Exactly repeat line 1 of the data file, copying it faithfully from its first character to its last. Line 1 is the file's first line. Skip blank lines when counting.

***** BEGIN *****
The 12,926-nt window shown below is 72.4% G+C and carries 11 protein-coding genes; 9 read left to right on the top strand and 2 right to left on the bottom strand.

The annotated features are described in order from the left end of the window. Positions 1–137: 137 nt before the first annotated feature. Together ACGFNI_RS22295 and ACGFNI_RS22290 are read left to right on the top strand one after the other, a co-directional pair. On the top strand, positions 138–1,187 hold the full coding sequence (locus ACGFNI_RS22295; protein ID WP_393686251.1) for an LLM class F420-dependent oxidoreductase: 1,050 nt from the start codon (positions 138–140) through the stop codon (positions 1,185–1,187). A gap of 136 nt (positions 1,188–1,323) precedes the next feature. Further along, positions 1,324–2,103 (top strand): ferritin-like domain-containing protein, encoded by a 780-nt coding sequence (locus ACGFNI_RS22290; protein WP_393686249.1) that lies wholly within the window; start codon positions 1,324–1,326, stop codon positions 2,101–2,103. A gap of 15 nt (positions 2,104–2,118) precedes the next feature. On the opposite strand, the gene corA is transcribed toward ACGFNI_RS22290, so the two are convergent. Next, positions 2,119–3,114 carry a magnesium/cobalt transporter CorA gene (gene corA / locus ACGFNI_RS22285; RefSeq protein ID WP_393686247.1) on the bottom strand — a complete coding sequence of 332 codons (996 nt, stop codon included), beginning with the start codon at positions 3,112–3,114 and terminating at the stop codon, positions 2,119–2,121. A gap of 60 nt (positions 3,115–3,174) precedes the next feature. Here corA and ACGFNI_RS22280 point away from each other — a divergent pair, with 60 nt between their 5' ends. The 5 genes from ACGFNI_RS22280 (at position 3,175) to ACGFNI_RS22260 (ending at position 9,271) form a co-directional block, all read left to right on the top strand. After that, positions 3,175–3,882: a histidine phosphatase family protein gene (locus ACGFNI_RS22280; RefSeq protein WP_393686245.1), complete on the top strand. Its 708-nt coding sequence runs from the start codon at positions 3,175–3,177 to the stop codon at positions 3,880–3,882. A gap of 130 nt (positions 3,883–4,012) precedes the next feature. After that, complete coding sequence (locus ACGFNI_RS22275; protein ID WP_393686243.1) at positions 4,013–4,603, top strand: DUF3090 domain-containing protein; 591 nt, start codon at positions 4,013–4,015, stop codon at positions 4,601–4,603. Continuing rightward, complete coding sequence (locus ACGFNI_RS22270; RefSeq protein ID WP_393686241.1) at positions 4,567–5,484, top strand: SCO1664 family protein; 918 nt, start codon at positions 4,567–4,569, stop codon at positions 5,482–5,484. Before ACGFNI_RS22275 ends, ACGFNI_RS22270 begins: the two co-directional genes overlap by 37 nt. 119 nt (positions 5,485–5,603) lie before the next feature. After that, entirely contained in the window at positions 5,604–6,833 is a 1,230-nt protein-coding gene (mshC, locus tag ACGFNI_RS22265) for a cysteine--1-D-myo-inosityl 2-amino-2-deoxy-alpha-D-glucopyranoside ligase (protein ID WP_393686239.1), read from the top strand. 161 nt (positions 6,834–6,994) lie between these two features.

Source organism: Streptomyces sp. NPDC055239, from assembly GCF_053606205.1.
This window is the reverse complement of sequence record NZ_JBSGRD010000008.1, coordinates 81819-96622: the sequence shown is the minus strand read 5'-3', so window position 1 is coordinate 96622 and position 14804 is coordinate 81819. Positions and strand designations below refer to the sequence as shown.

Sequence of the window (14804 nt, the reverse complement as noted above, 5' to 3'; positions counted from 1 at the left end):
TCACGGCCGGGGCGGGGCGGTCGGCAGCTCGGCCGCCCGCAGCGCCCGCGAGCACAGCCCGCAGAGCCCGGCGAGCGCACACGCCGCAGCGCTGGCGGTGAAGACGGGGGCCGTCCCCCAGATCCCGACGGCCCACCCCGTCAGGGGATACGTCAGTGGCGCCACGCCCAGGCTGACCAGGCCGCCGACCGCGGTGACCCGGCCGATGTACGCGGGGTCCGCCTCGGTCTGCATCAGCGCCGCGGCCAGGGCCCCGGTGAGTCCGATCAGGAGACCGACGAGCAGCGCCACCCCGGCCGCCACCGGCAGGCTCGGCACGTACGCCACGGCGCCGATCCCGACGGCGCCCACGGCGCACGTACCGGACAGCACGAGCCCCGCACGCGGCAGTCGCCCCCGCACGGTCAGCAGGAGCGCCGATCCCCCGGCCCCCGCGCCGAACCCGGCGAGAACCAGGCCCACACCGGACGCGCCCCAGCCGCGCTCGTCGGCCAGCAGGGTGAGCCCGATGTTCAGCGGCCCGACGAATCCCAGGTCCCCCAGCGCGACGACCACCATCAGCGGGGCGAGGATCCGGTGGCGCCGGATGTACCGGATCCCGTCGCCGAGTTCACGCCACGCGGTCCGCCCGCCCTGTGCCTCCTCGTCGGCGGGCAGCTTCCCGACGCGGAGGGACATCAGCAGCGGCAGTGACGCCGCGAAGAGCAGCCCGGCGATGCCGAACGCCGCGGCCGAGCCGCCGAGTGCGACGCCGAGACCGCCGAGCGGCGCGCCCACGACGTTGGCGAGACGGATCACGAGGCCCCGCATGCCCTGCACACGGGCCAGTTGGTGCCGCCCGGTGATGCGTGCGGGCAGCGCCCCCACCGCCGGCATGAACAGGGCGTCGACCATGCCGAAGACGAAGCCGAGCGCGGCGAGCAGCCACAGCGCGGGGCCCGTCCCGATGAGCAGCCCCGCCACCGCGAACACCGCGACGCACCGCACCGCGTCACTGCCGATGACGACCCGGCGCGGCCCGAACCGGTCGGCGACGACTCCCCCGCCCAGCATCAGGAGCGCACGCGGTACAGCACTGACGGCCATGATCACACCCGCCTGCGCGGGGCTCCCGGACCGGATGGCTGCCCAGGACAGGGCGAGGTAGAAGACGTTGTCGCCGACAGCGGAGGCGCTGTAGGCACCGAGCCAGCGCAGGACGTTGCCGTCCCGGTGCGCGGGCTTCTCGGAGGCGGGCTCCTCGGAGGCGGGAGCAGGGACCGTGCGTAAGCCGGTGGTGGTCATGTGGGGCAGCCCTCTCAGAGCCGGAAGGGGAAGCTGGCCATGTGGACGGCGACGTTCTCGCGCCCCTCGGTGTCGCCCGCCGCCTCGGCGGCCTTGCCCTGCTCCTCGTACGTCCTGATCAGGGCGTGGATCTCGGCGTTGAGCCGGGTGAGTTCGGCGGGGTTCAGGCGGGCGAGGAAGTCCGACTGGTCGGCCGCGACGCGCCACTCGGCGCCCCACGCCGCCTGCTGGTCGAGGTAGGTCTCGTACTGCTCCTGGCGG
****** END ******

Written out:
The 12,926-nt window shown below is 72.4% G+C and carries 11 protein-coding genes; 9 read left to right on the top strand and 2 right to left on the bottom strand.